Difference Between Similar Terms and Objects

Difference Between Descriptive and Inferential Statistics

Difference Between Descriptive and Inferential Statistics

Descriptive vs. Inferential Statistics

Statistics is one of the most important parts of research today considering how it organizes data into measurable forms. However, some students get confused between descriptive and inferential statistics, making it hard for them to select the best option to use in their research.

If you look closely, the difference between descriptive and inferential statistics is already pretty obvious in their given names. “Descriptive” describes data, while “inferential” infers or allows the researcher to arrive at a conclusion based on the collected information.

For example, you are tasked to research about teenage pregnancy in a certain high school. Using both descriptive and inferential statistics, you will be researching the number of teenage pregnancy cases in the school for a specific number of years. The difference is that with descriptive statistics, you are merely summarizing the collected data and, if possible, detecting a pattern in the changes. For example, it can be said that for the past five years, the majority of teenage pregnancies in X High School happened to those enrolled in the third year. There’s no need to predict that on the sixth year, the third year students would still be the ones with a greater number of teenage pregnancies. Conclusions as well as predictions are only done in inferential statistics.

The principle of describing or concluding also applies to the data or the collected information of the researcher. Referring back to our earlier example about teenage pregnancies, descriptive statistics is only restricted to the population being described. To put it simply, the data collected on X High School regarding teenage pregnancy is ONLY applicable to that particular institution.

In inferential statistics, X High School could just be a sample of the target population. Let’s say you are aiming to find out the status of teenage pregnancies in New York. Since it would be impossible to collect data from each high school in New York, X High School will then act as a sample that would reflect or represent all high schools in New York City. Of course, this usually means that a margin of error is present, since one sample is not enough to represent the whole population. This rate of possible error is also taken into account when analyzing the data. Using various calculations like mean, median, and mode, researchers would be able to describe or examine data and achieve what they want through the process.

Statistics, especially inferential, is largely important in today’s industry, mainly because it provides information that has the potential of helping individuals make decisions in the future. For example, launching inferential statistics on the rate of population growth in a particular city could serve as a basis for a business to decide whether or not to set up shop in that city. The fact that it also utilizes numbers to arrive at conclusions enhances the accuracy of the research as well as the understandability of the data.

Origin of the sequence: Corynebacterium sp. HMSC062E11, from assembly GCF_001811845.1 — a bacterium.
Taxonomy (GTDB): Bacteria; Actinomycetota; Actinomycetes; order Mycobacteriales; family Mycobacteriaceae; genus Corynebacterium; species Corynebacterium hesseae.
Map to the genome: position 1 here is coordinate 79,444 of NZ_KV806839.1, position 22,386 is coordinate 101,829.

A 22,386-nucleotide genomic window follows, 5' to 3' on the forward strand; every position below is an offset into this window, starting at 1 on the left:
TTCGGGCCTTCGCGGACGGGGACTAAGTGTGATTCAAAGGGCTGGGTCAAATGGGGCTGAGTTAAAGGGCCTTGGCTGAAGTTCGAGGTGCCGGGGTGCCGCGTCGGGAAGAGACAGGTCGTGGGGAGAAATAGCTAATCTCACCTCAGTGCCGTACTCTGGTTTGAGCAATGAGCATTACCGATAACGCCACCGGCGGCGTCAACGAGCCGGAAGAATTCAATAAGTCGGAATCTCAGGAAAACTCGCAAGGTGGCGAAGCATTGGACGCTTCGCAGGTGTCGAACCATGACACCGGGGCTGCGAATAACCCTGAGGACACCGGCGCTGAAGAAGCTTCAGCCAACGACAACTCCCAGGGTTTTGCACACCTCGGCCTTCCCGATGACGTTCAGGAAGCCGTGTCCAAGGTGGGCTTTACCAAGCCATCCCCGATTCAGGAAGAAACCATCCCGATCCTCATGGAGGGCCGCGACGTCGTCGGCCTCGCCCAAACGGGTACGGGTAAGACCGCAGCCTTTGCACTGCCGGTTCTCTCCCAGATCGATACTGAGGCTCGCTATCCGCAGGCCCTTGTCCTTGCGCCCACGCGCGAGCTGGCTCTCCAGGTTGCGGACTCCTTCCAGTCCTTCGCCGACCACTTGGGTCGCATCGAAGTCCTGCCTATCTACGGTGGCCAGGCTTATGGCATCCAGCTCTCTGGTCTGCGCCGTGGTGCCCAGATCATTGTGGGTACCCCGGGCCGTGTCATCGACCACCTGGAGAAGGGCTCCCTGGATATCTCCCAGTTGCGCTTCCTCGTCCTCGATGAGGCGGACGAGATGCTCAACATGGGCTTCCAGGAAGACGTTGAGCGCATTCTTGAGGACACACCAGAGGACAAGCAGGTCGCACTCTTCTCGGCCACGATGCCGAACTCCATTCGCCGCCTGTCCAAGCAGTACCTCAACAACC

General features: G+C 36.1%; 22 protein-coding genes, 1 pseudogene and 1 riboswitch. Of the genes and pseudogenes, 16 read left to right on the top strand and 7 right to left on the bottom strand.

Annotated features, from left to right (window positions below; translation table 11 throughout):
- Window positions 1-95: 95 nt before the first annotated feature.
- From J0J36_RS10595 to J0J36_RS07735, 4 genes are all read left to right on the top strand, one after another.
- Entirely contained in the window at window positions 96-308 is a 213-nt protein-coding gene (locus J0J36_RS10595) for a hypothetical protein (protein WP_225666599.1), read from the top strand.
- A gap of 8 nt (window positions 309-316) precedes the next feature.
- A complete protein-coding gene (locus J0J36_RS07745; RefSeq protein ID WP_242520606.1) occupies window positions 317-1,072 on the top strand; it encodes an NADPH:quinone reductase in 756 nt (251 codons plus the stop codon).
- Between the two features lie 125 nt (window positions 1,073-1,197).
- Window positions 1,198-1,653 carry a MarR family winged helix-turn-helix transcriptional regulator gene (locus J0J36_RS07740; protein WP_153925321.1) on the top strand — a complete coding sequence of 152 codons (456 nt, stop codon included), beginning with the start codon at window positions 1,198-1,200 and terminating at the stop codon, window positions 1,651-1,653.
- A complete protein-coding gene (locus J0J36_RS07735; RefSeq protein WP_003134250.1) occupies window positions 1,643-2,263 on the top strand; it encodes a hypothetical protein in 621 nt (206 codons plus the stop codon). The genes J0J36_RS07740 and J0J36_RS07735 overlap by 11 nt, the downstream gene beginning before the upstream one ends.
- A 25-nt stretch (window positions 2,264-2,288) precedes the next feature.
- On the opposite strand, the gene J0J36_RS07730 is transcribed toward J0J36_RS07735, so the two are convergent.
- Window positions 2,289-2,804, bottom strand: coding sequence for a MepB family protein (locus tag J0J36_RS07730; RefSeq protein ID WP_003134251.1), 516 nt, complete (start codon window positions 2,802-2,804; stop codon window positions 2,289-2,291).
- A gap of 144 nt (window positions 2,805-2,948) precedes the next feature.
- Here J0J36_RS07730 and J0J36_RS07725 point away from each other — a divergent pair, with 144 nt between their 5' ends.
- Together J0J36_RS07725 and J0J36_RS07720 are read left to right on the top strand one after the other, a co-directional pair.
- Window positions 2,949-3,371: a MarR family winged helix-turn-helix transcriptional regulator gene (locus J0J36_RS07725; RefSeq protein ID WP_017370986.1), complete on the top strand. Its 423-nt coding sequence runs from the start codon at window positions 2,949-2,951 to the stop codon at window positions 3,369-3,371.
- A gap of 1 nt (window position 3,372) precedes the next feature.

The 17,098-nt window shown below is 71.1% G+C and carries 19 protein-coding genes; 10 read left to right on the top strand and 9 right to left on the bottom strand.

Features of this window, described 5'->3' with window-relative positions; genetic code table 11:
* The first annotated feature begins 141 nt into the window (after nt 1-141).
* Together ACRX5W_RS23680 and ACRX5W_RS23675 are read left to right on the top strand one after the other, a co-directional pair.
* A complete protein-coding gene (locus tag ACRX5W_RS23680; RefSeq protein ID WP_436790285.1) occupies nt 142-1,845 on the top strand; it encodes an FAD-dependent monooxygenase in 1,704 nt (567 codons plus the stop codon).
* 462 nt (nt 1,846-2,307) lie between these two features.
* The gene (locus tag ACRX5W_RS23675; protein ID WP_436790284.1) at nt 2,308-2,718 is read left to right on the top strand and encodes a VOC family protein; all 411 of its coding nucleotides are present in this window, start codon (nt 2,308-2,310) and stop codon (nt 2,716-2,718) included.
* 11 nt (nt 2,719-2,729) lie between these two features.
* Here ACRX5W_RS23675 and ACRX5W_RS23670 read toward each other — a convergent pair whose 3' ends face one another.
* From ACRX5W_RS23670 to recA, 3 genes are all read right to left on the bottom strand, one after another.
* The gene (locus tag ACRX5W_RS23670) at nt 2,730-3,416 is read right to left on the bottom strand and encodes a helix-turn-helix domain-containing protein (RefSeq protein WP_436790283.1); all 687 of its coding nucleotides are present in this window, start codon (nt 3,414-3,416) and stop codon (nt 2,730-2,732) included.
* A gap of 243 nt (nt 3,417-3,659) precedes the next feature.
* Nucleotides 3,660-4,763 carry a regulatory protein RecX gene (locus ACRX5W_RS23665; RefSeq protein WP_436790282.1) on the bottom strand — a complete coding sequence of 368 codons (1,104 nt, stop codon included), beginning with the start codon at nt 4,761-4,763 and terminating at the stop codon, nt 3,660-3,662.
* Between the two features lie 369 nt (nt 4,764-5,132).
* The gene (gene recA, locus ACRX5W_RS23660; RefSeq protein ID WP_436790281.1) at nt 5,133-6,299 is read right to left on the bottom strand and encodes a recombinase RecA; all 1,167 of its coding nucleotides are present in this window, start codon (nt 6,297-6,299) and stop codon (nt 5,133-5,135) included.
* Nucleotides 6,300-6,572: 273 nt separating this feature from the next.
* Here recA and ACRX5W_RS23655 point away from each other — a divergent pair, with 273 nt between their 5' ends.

Statistic results are often shown through various models, from graphs to charts. To increase accuracy, researchers also take into account various factors that could affect their population and translate it into numerical data. This way, the probability of error is minimized, and a thoroughly summarized view of the case is achieved.

Summary:

1.Descriptive statistics merely “describes” research and does not allow for conclusions or predictions.

2.Inferential statistics makes it possible for the researcher to arrive at a conclusion and predict changes that may occur regarding the area of concern.

3.Descriptive statistics usually operates within a specific area that contains the entire target population.

4.Inferential statistics usually takes a sample of a population, especially if the population is too large to conduct research on.


Search DifferenceBetween.net :

Custom Search


Help us improve. Rate this post! 1 Star2 Stars3 Stars4 Stars5 Stars (1 votes, average: 5.00 out of 5)
Loading...

Email This Post Email This Post : If you like this article or our site. Please spread the word. Share it with your friends/family.



5 Comments

  1. At least you have tried to explain the differences but can you kindly add more examples

  2. please i need to be up dated about the information concerning my course . Am into economics major .Thanks

  3. thanks it really helped me 🙂

  4. please can you send me the difference between descriptive and differential statistics

  5. The information is rely helpful. I have understood the concept. Thank you.

Leave a Response

Please note: comment moderation is enabled and may delay your comment. There is no need to resubmit your comment.

References :


[0]http://hlwiki.slais.ubc.ca/index.php/Statistics_for_academic_librarians

Articles on DifferenceBetween.net are general information, and are not intended to substitute for professional advice. The information is "AS IS", "WITH ALL FAULTS". User assumes all risk of use, damage, or injury. You agree that we have no liability for any damages.


See more about :
Protected by Copyscape Plagiarism Finder